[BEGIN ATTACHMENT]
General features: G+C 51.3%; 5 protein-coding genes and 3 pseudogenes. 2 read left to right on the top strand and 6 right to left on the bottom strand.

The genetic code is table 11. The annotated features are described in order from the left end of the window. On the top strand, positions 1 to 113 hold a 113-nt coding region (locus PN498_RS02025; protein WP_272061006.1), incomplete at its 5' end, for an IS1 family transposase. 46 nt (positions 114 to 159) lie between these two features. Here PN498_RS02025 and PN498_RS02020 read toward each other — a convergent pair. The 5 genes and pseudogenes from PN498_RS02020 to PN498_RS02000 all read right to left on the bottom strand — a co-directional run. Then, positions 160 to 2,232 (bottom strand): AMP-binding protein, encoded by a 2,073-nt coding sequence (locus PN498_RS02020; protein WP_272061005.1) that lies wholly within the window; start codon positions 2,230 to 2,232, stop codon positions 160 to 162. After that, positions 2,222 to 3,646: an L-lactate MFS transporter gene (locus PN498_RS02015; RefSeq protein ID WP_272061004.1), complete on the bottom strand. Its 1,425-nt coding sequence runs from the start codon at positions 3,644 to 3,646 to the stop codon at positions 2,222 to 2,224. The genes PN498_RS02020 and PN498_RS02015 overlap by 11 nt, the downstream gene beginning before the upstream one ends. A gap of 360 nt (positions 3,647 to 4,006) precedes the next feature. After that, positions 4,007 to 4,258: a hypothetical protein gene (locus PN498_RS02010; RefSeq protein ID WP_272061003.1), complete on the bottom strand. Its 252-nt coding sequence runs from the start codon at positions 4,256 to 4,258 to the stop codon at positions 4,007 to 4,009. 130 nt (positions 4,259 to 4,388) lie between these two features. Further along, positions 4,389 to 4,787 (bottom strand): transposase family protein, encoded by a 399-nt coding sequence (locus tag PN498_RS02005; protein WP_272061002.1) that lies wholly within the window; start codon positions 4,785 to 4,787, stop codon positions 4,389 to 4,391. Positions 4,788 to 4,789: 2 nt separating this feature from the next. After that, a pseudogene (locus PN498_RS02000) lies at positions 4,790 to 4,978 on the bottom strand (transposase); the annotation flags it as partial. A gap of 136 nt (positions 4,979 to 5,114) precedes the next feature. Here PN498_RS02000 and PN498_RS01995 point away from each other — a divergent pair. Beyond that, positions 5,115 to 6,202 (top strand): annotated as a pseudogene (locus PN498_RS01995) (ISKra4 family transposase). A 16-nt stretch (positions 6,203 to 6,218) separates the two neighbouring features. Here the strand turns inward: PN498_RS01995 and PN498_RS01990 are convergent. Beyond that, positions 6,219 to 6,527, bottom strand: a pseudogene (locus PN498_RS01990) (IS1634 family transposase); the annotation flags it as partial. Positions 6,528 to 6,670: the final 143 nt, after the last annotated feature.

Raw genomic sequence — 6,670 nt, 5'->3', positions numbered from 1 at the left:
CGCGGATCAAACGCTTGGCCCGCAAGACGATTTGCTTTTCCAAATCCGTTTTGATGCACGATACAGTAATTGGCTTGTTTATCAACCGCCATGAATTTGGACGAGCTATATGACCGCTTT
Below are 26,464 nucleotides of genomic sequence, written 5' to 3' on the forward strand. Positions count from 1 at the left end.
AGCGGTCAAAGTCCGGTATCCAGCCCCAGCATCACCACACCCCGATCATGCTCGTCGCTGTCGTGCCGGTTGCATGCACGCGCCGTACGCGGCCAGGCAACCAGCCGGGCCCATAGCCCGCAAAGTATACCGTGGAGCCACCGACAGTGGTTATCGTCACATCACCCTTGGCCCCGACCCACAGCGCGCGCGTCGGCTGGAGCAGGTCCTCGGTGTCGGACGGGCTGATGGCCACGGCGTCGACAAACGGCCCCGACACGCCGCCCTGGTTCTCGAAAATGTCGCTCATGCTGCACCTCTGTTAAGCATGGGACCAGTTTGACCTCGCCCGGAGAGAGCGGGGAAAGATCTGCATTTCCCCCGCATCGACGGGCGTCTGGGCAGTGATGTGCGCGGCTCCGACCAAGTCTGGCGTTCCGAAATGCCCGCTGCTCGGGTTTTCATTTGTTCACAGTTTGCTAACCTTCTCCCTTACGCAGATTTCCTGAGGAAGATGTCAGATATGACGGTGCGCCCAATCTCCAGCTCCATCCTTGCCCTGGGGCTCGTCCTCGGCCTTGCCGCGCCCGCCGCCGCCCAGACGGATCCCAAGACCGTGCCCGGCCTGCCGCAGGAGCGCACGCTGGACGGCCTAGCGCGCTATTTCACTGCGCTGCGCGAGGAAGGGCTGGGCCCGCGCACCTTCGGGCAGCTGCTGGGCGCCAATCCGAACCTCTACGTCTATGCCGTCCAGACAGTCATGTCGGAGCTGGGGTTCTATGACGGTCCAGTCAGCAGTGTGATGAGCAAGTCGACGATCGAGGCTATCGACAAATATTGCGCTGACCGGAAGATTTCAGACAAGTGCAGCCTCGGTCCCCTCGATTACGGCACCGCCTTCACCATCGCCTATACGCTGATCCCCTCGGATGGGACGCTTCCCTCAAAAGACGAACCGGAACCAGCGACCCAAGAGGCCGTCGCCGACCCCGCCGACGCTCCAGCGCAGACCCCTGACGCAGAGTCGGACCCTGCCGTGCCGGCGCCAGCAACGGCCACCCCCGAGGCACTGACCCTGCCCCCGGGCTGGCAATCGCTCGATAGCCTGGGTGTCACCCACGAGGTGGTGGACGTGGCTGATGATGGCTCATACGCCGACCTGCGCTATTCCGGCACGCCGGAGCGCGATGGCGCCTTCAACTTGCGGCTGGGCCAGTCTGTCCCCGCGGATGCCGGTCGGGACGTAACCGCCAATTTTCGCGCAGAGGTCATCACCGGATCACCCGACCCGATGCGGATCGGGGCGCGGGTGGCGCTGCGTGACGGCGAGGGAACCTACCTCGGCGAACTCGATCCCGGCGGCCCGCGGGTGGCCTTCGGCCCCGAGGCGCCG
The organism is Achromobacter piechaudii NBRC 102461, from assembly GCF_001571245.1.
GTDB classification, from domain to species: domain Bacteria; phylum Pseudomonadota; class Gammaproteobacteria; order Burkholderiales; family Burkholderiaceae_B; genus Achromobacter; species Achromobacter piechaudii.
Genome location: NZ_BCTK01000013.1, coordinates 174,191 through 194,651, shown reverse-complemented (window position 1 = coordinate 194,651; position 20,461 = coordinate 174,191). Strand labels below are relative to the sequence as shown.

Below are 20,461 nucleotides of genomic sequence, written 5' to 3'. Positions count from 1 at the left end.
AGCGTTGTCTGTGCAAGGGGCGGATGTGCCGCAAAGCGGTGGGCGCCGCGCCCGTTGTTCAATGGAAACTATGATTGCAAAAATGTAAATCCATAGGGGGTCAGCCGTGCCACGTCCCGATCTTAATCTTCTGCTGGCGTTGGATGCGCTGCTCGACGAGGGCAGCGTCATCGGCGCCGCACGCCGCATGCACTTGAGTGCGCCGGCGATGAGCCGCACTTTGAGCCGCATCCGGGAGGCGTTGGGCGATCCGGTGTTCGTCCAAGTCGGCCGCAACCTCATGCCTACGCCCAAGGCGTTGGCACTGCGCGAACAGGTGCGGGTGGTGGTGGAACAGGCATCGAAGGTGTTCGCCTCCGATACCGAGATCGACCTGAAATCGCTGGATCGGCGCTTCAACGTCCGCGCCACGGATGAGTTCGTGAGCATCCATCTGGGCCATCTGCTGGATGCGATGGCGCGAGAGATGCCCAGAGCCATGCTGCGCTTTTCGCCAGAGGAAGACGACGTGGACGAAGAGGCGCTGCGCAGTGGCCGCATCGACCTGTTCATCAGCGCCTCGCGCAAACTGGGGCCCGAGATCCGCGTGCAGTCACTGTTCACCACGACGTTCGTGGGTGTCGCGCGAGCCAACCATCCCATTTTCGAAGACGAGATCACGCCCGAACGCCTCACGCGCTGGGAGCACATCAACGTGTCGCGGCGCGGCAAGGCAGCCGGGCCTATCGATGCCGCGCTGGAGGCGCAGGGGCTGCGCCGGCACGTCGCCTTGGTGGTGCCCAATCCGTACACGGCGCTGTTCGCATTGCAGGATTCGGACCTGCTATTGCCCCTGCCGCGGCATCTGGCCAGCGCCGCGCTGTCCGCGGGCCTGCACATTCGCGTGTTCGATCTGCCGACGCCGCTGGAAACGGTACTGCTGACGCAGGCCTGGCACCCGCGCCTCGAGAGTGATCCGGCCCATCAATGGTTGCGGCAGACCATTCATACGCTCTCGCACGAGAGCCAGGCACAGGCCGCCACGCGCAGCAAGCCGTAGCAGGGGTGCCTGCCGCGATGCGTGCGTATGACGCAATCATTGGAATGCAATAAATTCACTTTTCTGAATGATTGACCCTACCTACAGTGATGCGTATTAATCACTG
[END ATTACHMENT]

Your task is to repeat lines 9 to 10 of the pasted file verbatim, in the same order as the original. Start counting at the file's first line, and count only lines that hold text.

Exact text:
Genome location: NZ_BCTK01000013.1, coordinates 174,191 through 194,651, shown reverse-complemented (window position 1 = coordinate 194,651; position 20,461 = coordinate 174,191). Strand labels below are relative to the sequence as shown.

Below are 20,461 nucleotides of genomic sequence, written 5' to 3'. Positions count from 1 at the left end.